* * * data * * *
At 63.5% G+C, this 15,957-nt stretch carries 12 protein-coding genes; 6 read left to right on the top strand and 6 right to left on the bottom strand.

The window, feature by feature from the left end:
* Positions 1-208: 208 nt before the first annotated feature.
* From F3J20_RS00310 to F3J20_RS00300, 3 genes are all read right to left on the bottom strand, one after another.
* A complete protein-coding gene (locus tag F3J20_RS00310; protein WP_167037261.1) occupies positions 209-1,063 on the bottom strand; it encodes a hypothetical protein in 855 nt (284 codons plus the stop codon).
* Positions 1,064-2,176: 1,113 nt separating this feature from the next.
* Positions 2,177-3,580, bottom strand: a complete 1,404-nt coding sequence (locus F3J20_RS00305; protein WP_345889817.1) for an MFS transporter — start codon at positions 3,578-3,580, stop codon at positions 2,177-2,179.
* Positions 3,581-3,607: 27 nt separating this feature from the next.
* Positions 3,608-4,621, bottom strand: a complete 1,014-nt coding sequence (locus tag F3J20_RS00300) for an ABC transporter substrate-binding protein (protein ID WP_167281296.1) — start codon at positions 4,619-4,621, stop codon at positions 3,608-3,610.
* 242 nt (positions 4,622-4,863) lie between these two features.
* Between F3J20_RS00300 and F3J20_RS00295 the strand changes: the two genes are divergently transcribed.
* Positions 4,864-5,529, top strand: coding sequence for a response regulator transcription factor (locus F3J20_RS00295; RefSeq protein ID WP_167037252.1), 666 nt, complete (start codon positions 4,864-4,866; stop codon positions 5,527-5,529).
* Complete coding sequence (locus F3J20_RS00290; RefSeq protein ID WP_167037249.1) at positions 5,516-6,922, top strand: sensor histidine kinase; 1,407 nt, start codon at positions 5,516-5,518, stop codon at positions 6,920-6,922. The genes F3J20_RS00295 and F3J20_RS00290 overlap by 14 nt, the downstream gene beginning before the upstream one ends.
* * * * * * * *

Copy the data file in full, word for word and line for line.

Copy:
At 63.5% G+C, this 15,957-nt stretch carries 12 protein-coding genes; 6 read left to right on the top strand and 6 right to left on the bottom strand.

The window, feature by feature from the left end:
* Positions 1-208: 208 nt before the first annotated feature.
* From F3J20_RS00310 to F3J20_RS00300, 3 genes are all read right to left on the bottom strand, one after another.
* A complete protein-coding gene (locus tag F3J20_RS00310; protein WP_167037261.1) occupies positions 209-1,063 on the bottom strand; it encodes a hypothetical protein in 855 nt (284 codons plus the stop codon).
* Positions 1,064-2,176: 1,113 nt separating this feature from the next.
* Positions 2,177-3,580, bottom strand: a complete 1,404-nt coding sequence (locus F3J20_RS00305; protein WP_345889817.1) for an MFS transporter — start codon at positions 3,578-3,580, stop codon at positions 2,177-2,179.
* Positions 3,581-3,607: 27 nt separating this feature from the next.
* Positions 3,608-4,621, bottom strand: a complete 1,014-nt coding sequence (locus tag F3J20_RS00300) for an ABC transporter substrate-binding protein (protein ID WP_167281296.1) — start codon at positions 4,619-4,621, stop codon at positions 3,608-3,610.
* 242 nt (positions 4,622-4,863) lie between these two features.
* Between F3J20_RS00300 and F3J20_RS00295 the strand changes: the two genes are divergently transcribed.
* Positions 4,864-5,529, top strand: coding sequence for a response regulator transcription factor (locus F3J20_RS00295; RefSeq protein ID WP_167037252.1), 666 nt, complete (start codon positions 4,864-4,866; stop codon positions 5,527-5,529).
* Complete coding sequence (locus F3J20_RS00290; RefSeq protein ID WP_167037249.1) at positions 5,516-6,922, top strand: sensor histidine kinase; 1,407 nt, start codon at positions 5,516-5,518, stop codon at positions 6,920-6,922. The genes F3J20_RS00295 and F3J20_RS00290 overlap by 14 nt, the downstream gene beginning before the upstream one ends.